Can Pfizer and Moderna Finish the Pandemic by Sharing Their Vaccine Designs? It’s Not that Easy

Can Pfizer and Moderna End the Pandemic by Sharing Their Vaccine Designs? It’s Not that Simple

"Pfizer and Moderna could share their design with dozens of other drug companies ready to make their vaccines and end the pandemic."

– February 3rd in a Facebook post

This story was produced in collaboration with PolitiFact. It can be republished for free.

Vaccine manufacturers Pfizer and Moderna were recognized for developing highly effective Covid-19 vaccines in record time. But are they accidentally hurting the public by not sharing their technology with other drug companies to expedite the manufacture and distribution of vaccines?

This is what a post on social media claims.

"The vaccine shortage doesn't have to exist," reads a picture of a tweet shared thousands of times on Facebook. "Pfizer and Moderna could share their design with dozens of other drug companies ready to make their vaccines and end the pandemic."

In short, the situation is not that simple. The post was flagged as part of Facebook's efforts to combat false news and misinformation in its newsfeed. (Read more about PolitiFact's partnership with Facebook.)

The tweet doesn't mention that the two drug makers are already working with other companies to make the vaccine. It also looks like dozens of companies that manufacture vaccines are regulated and have the raw materials, equipment, and storage necessary to manufacture them efficiently and effectively. Experts say this is not the case.

When PolitiFact reached out to the author of the tweet, Dr. James Hamblin, professor of public health policy at Yale University and writer on the Atlantic, admitted that the use of the words "Stand Ready" in the tweet imprecisely implied that the process could begin immediately.

"It takes time and investment to begin manufacturing mRNA vaccines," Hamblin told PolitiFact. "Companies need to be reassured that if they get into this room, they won't lose any money, possibly similar to what they did during the research phase of (Operation) Warp Speed."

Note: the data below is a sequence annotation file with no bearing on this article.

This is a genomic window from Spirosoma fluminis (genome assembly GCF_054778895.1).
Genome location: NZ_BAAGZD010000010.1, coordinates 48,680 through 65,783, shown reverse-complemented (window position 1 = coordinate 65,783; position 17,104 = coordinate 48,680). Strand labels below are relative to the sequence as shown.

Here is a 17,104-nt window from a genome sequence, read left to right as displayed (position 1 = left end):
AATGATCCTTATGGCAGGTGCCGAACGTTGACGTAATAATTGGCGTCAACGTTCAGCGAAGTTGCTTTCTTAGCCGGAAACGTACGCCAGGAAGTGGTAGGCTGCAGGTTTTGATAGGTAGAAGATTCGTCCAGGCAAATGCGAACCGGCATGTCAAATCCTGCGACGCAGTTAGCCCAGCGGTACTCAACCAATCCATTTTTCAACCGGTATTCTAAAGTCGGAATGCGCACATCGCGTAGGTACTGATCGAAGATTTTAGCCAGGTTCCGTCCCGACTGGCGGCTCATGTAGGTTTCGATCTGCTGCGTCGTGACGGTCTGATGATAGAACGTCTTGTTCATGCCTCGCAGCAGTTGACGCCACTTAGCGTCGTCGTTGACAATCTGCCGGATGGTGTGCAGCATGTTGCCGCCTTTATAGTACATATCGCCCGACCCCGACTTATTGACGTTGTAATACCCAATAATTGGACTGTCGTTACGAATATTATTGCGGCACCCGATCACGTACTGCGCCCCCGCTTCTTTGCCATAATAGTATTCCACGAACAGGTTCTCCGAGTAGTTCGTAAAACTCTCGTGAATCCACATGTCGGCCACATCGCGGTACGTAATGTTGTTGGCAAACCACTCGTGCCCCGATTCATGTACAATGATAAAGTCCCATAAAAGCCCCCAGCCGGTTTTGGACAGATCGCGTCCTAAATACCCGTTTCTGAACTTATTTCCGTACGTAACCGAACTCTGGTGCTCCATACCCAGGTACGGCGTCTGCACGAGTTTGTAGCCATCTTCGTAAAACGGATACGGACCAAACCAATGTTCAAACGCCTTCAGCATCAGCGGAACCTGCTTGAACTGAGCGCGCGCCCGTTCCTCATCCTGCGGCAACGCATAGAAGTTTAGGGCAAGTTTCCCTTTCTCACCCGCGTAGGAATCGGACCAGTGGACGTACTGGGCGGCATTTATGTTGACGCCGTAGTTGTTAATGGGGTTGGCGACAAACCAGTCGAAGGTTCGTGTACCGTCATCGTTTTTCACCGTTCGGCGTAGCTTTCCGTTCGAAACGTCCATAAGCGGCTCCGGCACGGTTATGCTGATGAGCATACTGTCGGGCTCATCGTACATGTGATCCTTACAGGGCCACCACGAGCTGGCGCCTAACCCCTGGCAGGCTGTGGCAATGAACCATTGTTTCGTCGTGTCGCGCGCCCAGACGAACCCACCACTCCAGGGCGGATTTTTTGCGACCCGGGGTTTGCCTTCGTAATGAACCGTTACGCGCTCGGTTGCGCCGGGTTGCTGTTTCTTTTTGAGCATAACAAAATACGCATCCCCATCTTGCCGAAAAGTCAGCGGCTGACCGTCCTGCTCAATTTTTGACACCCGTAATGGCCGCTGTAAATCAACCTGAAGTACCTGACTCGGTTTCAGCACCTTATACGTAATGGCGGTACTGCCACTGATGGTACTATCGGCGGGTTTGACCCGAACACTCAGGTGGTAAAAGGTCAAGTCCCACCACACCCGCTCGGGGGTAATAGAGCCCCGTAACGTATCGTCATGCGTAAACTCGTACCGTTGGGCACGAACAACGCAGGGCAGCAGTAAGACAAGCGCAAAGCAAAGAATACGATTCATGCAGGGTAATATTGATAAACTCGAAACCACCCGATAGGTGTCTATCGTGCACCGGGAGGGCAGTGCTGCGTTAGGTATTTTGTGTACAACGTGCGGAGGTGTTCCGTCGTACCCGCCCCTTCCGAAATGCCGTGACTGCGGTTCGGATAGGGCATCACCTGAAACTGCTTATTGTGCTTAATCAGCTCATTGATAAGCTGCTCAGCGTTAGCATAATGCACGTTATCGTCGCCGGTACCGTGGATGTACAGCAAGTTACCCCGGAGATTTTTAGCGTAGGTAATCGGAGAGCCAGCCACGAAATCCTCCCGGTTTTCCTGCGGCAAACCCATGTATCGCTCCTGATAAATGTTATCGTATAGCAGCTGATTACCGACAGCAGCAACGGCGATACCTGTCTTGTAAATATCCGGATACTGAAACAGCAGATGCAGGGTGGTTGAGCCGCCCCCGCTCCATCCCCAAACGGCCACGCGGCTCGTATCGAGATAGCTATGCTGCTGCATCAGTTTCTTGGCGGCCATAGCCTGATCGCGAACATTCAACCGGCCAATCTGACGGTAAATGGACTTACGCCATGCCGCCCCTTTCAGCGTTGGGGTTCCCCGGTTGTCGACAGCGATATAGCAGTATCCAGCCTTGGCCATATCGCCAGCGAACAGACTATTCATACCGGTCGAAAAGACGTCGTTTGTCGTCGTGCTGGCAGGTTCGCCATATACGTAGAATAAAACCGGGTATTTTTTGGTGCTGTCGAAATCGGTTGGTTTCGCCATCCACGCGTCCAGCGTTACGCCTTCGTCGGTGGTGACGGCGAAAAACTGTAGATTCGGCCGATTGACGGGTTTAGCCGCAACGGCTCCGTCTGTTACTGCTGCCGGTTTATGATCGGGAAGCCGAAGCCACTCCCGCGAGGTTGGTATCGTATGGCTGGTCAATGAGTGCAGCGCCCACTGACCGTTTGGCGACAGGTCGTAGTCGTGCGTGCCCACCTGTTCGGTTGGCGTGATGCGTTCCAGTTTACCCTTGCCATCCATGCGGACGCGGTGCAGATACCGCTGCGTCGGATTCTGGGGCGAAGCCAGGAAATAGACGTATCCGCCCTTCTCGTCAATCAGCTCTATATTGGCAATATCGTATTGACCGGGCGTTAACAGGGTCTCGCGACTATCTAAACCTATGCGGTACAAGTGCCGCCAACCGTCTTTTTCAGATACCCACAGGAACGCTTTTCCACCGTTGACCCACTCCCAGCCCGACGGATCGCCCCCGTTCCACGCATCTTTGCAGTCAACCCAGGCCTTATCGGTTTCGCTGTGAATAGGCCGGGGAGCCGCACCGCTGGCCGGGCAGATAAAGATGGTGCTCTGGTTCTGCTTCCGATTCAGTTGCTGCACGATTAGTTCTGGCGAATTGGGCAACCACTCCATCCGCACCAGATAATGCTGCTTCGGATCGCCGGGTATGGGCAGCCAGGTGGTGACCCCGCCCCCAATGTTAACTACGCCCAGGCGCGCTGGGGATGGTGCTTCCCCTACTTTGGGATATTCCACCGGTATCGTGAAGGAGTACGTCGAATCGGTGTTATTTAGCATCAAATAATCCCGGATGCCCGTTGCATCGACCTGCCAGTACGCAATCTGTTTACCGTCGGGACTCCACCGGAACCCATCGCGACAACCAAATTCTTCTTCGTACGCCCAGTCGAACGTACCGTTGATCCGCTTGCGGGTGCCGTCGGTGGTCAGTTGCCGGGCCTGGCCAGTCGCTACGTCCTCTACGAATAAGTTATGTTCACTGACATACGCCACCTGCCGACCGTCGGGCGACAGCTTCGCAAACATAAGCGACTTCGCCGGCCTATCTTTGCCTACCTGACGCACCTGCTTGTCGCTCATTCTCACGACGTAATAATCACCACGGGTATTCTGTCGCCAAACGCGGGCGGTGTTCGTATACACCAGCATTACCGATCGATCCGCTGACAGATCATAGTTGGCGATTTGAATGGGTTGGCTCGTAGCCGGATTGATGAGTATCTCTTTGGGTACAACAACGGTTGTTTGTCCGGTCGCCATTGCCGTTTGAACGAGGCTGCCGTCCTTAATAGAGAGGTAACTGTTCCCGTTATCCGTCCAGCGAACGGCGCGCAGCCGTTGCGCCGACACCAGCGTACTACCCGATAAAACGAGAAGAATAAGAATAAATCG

Vaccine technology narrows the field

Both Pfizer and Moderna vaccines are based on newer messenger RNA technologies. (It has been studied for some time but has not yet been used in a vaccine.) The mRNA is fragile and must be handled carefully, with specific temperatures and humidity levels, so that it does not break down.

Experts say it is highly unlikely that "dozen" manufacturing facilities will be able to get this type of production up and running right away. Even if Pfizer-BioNTech and Moderna made their vaccine designs open source today, pharmaceutical researchers would estimate that it would take other companies a few more months to produce the images, and by then mass distribution and vaccination would be in full swing.

PolitiFact asked both companies to comment but received no response.

Dr. Rajeev Venkayya, President of the Global Vaccine Business Unit at Takeda Pharmaceuticals and former director of vaccine delivery at the Bill & Melinda Gates Foundation's Global Health Program, wrote a Twitter thread about the complexities and risks of vaccine manufacturing.

According to Venyakka, vaccines are complex biologics, among many other problems, and it is difficult to predict whether changes in the manufacturing process will affect the vaccines' effectiveness or safety.

“Many vaccines are made by viruses growing in cells. Failure to do so as expected can result in lost production and delayed deadlines. This is an area where the production of cell- and virus-free mRNA vaccines has a great advantage, ”Venkayya wrote.

"For these reasons, every aspect of vaccine manufacturing is strictly controlled: raw materials, equipment, production processes, training, operating procedures, etc. All of this is done in accordance with Good Manufacturing Practice (GMP) regulations and the facilities are checked regularly."